Blair's Book Blog

Fountain pens thoughts: Lamy Safari and AL-Star

The Lamy Safari and AL-Star fountain pens tend to be popular introductory fountain pens. They’re relatively inexpensive, easy to find, and are available in many different colors.

I consider the Safari and AL-Star very similar, as fountain pens go, their main difference being the materials. Whereas the Safari typically has a uniform and plastic material for the barrel, section, and cap, the AL-Star uses aluminum for the barrel and cap, and plastic for the section. They both feature the same triangular grip on the section, both use the same Lamy cartridges and cartridge converters, and the same nibs fit both.

The clip on the AL-Star that I had eventually weakened to the point that it was fairly wobbly. I couldn’t feel confident that clipping the pen in into a pocket would keep it in place (and often it fell off, with a couple of close calls near a toilet. I also found that the AL-Star was uncomfortable for me to hold, as the cold aluminum tended to drain the warmth from my hands.

The triangular sections on Lamy Safari and AL-Star fountain pens may be helpful for learning how to grip a fountain pen. Depending on your grip style, this may be more of a hindrance; I personally found it unobtrusive. I do find the section relatively small, lacking enough space for a comfortable grip.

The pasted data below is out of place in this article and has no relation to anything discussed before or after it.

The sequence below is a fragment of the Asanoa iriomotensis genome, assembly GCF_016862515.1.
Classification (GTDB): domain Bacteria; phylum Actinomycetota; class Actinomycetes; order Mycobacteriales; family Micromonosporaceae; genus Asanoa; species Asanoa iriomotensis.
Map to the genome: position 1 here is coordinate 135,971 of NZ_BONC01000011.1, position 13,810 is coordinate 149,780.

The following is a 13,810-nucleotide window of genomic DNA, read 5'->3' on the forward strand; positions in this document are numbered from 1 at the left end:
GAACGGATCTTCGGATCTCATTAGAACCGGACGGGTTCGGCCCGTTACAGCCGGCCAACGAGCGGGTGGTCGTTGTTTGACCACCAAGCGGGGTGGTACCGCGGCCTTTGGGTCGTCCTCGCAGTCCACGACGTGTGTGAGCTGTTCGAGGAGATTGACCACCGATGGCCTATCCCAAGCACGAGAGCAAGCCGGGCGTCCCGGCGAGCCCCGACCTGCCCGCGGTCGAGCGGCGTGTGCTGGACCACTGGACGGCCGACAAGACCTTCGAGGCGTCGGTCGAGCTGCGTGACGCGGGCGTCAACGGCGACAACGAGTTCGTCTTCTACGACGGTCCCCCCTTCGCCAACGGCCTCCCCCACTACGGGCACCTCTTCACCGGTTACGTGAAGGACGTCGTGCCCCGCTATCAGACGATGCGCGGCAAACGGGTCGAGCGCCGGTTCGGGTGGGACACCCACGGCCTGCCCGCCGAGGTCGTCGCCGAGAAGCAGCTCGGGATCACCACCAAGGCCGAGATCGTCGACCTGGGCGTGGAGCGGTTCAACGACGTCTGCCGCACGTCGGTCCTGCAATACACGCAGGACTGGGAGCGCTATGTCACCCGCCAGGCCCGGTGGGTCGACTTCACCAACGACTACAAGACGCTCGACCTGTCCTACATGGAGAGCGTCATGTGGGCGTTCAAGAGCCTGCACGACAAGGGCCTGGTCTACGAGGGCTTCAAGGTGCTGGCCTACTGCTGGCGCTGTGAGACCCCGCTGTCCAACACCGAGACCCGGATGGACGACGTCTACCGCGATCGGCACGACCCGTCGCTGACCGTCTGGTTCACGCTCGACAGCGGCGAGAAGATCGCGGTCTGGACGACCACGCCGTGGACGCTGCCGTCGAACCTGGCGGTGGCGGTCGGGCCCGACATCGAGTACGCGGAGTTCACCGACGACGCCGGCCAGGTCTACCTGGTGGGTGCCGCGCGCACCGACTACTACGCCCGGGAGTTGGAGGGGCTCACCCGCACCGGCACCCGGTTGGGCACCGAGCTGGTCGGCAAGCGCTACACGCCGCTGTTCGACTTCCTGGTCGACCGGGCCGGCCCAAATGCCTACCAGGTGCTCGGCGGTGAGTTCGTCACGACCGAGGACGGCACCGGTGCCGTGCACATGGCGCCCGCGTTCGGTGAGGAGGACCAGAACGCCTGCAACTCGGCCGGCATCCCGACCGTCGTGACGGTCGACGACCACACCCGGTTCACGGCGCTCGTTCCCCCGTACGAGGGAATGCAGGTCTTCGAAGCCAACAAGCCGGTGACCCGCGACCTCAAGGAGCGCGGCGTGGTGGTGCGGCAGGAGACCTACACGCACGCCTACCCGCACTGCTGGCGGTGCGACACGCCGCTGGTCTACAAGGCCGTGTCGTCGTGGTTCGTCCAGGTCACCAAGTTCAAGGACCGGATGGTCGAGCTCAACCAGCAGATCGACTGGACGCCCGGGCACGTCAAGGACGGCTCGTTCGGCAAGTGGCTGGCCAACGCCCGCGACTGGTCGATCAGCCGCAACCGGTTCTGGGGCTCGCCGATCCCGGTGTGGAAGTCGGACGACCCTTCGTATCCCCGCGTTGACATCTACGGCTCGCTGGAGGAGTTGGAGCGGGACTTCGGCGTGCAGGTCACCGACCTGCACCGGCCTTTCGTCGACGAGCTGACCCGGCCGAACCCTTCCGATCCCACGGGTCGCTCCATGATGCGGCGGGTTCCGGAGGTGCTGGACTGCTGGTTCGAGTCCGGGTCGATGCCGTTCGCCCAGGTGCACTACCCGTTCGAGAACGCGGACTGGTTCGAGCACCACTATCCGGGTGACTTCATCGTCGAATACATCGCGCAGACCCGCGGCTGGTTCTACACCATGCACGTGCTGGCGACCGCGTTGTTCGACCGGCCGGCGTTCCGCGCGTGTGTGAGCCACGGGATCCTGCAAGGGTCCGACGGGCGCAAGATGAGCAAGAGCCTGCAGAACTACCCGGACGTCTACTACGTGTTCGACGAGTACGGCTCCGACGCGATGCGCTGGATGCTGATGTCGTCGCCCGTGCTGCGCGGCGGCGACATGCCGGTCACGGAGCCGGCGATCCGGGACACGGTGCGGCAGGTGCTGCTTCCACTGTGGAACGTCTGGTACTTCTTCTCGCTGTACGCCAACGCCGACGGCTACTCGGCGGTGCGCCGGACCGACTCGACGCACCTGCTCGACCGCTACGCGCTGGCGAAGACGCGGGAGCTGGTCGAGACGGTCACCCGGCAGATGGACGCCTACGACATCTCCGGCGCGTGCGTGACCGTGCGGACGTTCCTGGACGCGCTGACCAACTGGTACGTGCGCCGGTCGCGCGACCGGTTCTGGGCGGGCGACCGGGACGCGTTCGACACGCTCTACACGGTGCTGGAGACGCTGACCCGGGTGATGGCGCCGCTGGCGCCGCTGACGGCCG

If you want to try several different nibs, Lamy offers many nib width options for the Safari and AL-Star, and they’re relatively easy to swap. However, their Lamy’s nib guide demonstrates that their nib sizes tend to overlap with relatively wide margins. For example, you can purchase three fine nibs, and they can conceivably fall within range of an extra-fine nib to a medium nib. Typically the nibs are smooth, but sometimes it is possible to come across a scratchy nib.

I find the Lamy Safari and AL-Star fairly easy to maintain fountain pens. With a bit of gripping material (a small piece of rubber or anti-slip mats for kitchens work well), you can pull out the feed for deep cleaning. However, if you don’t have dried ink in your fountain pen, you can easily clean these fountain pens with a water and a bulb syringe. Remove the cartridge or cartridge converter, suck water into your bulb syringe, place the bulb syringe into the cartridge nibble, and gently squeeze. Depending on the ink that you last used, a single fill and flush from a bulb syringe may clean your pen; if not, repeat until the water runs clear.

Overall I find them to be fairly rugged and moderately inexpensive fountain pens. At least within the United States, it is relatively easy to obtain parts and supplies for Lamy Safari and AL-Star fountain pens. I recommend buying Lamy fountain pens from a reputable seller and avoiding Amazon sellers. As a fairly popular pen design, these fountain pens do attract counterfeiters.